By Moni Basu, CNN
(CNN) - David Grosso, 42, was born and raised in the metropolitan Washington area so it's not tough to see why he's a diehard Washington Redskins fan. Been going to games since he was a boy. Season ticket holder.
But Grosso, like so many others, objects to the name and mascot of his favorite team.
"The term Redskins is a racist and derogatory term," he says.
These days, Grosso has the power to do something more than air his opinion. He was elected to the D.C. Council in November, and he plans to introduce a resolution Wednesday to rename the team to the Washington Redtails. That's a tribute to the Tuskegee Airmen, though, Grosso says, there are plenty of redtail hawks in the area.
He's open to other suggestions. He just wants the current name gone. FULL POST
By Jamie Gumbrecht, CNN
Wilcox County, Georgia (CNN) - It's a springtime tradition in this stretch of the magnolia midlands for crowds to gather at high school students' proms. They'll cheer for teens in tuxedos and gowns while an announcer reads what the students will do once they leave this pecan grove skyline.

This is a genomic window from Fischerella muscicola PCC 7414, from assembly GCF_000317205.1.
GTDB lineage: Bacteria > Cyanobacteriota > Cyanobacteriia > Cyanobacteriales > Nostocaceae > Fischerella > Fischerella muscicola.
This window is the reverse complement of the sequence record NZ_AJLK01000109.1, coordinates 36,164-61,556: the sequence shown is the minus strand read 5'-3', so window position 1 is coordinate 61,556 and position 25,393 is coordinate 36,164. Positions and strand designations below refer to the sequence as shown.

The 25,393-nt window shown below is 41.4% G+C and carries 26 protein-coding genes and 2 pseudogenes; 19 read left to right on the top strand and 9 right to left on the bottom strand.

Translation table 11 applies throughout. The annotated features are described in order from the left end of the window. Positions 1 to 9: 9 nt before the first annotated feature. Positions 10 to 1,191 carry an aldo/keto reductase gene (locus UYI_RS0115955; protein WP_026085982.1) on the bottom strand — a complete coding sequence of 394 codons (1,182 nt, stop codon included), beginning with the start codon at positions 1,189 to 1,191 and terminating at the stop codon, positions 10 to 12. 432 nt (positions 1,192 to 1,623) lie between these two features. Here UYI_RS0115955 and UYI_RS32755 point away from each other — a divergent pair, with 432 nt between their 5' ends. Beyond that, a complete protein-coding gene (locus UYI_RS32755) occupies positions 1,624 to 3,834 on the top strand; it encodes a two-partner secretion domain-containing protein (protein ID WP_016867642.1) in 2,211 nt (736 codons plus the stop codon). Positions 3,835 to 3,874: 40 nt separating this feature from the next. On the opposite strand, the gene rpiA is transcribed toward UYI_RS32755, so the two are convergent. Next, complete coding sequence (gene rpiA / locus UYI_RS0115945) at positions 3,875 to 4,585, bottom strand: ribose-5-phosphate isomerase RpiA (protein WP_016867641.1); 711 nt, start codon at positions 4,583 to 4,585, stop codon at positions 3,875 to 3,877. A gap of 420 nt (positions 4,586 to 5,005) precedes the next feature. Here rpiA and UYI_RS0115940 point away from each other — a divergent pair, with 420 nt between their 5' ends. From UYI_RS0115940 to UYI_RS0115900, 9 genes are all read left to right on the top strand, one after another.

Earlier this month, Wilcox County High School senior Mareshia Rucker rode to a historic theater in the nearby town of Fitzgerald to see her own classmates' prom celebration. She never left the car, even to catch up with her friends. She'd recently helped to invite the critical gaze of the world to her county; few would be happy to see her there, she said. Besides, she's black and wasn't invited to this prom reserved for white students anyway.
For as long as most remember, Wilcox County High School hasn't sponsored a prom for its 400 students. Instead, parents and their children organize their own private, off-site parties, known casually as white prom and black prom - a vestige of racial segregation that still lives on.FULL STORY
Editor’s Note: David M. Hall, Ph.D., is the author of the book “Allies at Work: Creating a Lesbian, Gay, Bisexual, and Transgender Inclusive Work Environment.” Hall teaches high school students and runs a graduate program in bullying prevention and diversity at bullyingpreventionstudies.com. He is on twitter @drdavidmhall.
By David M. Hall, Special to CNN
(CNN) - Times are changing for being openly gay or lesbian. The president has endorsed same-sex marriage, as are a growing number of politicians. The Boy Scouts are considering allowing Scouts to be out.
Even in the world of sports, Jason Collins, an NBA veteran, has come out of the closet.
But things don’t seem to have changed that much in some high school gymnasiums as it has on the NBA basketball court.
Carla Hale worked as a physical education teacher at a Catholic school in Ohio, but lost her job after being “outed” in her mother’s obituary, when she listed her female partner as her spouse. According to reports, an anonymous letter was sent to the Catholic Diocese of Columbus by a parent.
The next week, Hale was fired.